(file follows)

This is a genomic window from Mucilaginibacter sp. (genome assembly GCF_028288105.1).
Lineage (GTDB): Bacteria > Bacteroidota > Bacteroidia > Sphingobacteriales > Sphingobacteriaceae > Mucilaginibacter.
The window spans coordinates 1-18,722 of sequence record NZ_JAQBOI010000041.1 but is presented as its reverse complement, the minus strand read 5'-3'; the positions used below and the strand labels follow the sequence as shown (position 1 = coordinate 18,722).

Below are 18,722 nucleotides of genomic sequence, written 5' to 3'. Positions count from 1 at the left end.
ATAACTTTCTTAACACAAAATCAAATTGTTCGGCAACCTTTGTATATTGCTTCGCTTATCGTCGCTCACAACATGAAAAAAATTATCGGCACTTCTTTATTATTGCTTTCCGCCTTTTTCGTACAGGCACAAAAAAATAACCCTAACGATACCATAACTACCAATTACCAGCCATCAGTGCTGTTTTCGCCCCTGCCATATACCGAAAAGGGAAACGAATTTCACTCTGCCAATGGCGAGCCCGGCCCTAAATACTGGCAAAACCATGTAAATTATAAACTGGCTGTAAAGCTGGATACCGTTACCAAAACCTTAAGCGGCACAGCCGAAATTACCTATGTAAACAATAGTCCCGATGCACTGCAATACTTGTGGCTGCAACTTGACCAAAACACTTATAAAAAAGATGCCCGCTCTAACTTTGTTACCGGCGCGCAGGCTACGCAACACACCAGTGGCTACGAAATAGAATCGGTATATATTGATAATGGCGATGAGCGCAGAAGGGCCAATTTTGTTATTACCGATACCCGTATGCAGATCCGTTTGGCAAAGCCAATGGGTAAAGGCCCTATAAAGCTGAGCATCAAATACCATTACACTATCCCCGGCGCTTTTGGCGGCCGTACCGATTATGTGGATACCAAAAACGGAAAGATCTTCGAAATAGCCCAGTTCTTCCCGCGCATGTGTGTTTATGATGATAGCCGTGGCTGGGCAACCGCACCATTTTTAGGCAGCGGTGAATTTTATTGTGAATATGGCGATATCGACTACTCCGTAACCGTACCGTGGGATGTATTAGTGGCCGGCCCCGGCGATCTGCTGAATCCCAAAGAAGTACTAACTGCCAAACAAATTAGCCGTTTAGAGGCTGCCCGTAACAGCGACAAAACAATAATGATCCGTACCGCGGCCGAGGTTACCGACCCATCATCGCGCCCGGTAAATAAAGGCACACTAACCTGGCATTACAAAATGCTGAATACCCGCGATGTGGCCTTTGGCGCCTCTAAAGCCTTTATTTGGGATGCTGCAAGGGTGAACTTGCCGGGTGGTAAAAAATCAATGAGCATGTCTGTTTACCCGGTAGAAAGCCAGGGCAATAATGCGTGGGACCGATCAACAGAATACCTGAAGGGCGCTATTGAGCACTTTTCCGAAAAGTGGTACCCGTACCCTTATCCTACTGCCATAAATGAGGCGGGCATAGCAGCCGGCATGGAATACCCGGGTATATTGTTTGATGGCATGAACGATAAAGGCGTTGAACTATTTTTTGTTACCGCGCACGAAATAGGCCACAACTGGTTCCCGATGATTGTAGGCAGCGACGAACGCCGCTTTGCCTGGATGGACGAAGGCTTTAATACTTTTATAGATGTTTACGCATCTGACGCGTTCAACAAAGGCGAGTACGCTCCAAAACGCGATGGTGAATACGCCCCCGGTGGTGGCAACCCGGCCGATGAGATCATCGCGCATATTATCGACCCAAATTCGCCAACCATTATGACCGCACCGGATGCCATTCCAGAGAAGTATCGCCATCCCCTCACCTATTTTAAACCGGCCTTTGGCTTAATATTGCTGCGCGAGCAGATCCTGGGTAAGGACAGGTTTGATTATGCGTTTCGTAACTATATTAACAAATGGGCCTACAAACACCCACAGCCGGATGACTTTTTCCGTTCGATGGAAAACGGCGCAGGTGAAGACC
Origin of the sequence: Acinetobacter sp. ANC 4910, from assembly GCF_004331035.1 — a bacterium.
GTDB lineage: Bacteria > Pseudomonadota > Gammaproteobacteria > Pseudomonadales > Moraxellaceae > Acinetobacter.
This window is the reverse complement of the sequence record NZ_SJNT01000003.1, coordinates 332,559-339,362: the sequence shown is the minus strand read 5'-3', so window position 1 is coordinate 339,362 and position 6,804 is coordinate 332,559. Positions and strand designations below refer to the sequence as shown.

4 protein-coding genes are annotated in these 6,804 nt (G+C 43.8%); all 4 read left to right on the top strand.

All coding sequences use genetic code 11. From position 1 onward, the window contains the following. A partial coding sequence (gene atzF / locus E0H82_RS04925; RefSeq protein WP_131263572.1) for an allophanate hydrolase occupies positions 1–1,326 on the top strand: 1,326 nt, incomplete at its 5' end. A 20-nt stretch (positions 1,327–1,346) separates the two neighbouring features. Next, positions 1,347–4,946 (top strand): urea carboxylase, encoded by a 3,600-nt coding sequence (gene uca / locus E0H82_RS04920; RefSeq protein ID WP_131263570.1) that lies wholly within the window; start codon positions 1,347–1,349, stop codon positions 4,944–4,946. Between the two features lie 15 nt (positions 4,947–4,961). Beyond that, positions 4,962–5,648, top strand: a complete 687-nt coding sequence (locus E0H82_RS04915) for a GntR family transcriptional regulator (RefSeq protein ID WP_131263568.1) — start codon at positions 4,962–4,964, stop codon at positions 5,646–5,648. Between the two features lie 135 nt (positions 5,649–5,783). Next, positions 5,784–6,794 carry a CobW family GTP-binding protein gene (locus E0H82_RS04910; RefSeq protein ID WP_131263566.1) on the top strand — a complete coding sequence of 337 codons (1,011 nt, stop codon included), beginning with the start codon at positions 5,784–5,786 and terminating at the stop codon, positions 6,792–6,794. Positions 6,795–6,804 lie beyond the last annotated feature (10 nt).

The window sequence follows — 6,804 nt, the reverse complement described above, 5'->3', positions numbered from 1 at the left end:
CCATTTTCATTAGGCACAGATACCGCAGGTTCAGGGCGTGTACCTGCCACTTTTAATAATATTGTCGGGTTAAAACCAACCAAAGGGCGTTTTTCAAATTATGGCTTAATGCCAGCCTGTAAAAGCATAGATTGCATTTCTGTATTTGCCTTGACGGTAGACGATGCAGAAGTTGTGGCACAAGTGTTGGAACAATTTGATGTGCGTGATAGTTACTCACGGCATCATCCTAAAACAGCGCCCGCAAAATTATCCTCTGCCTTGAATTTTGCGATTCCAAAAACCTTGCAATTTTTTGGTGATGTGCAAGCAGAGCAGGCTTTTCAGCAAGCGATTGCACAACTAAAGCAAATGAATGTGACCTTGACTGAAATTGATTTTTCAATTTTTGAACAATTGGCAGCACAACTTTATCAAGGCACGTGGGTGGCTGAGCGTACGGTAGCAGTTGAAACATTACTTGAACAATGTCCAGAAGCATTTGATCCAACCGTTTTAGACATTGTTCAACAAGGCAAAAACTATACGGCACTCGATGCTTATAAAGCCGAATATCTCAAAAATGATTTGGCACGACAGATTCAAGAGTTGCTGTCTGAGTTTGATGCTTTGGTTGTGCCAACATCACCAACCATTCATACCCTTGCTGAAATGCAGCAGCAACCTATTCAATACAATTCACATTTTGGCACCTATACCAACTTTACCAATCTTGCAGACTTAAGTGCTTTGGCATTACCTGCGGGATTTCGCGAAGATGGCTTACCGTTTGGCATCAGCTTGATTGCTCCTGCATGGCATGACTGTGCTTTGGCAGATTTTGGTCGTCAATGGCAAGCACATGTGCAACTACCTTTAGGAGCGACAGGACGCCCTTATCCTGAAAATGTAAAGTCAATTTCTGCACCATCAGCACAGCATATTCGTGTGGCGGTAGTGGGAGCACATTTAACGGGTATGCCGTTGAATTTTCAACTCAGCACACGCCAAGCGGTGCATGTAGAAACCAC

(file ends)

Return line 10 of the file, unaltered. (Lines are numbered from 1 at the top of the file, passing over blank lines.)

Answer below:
All coding sequences use genetic code 11. From position 1 onward, the window contains the following. A partial coding sequence (gene atzF / locus E0H82_RS04925; RefSeq protein WP_131263572.1) for an allophanate hydrolase occupies positions 1–1,326 on the top strand: 1,326 nt, incomplete at its 5' end. A 20-nt stretch (positions 1,327–1,346) separates the two neighbouring features. Next, positions 1,347–4,946 (top strand): urea carboxylase, encoded by a 3,600-nt coding sequence (gene uca / locus E0H82_RS04920; RefSeq protein ID WP_131263570.1) that lies wholly within the window; start codon positions 1,347–1,349, stop codon positions 4,944–4,946. Between the two features lie 15 nt (positions 4,947–4,961). Beyond that, positions 4,962–5,648, top strand: a complete 687-nt coding sequence (locus E0H82_RS04915) for a GntR family transcriptional regulator (RefSeq protein ID WP_131263568.1) — start codon at positions 4,962–4,964, stop codon at positions 5,646–5,648. Between the two features lie 135 nt (positions 5,649–5,783). Next, positions 5,784–6,794 carry a CobW family GTP-binding protein gene (locus E0H82_RS04910; RefSeq protein ID WP_131263566.1) on the top strand — a complete coding sequence of 337 codons (1,011 nt, stop codon included), beginning with the start codon at positions 5,784–5,786 and terminating at the stop codon, positions 6,792–6,794. Positions 6,795–6,804 lie beyond the last annotated feature (10 nt).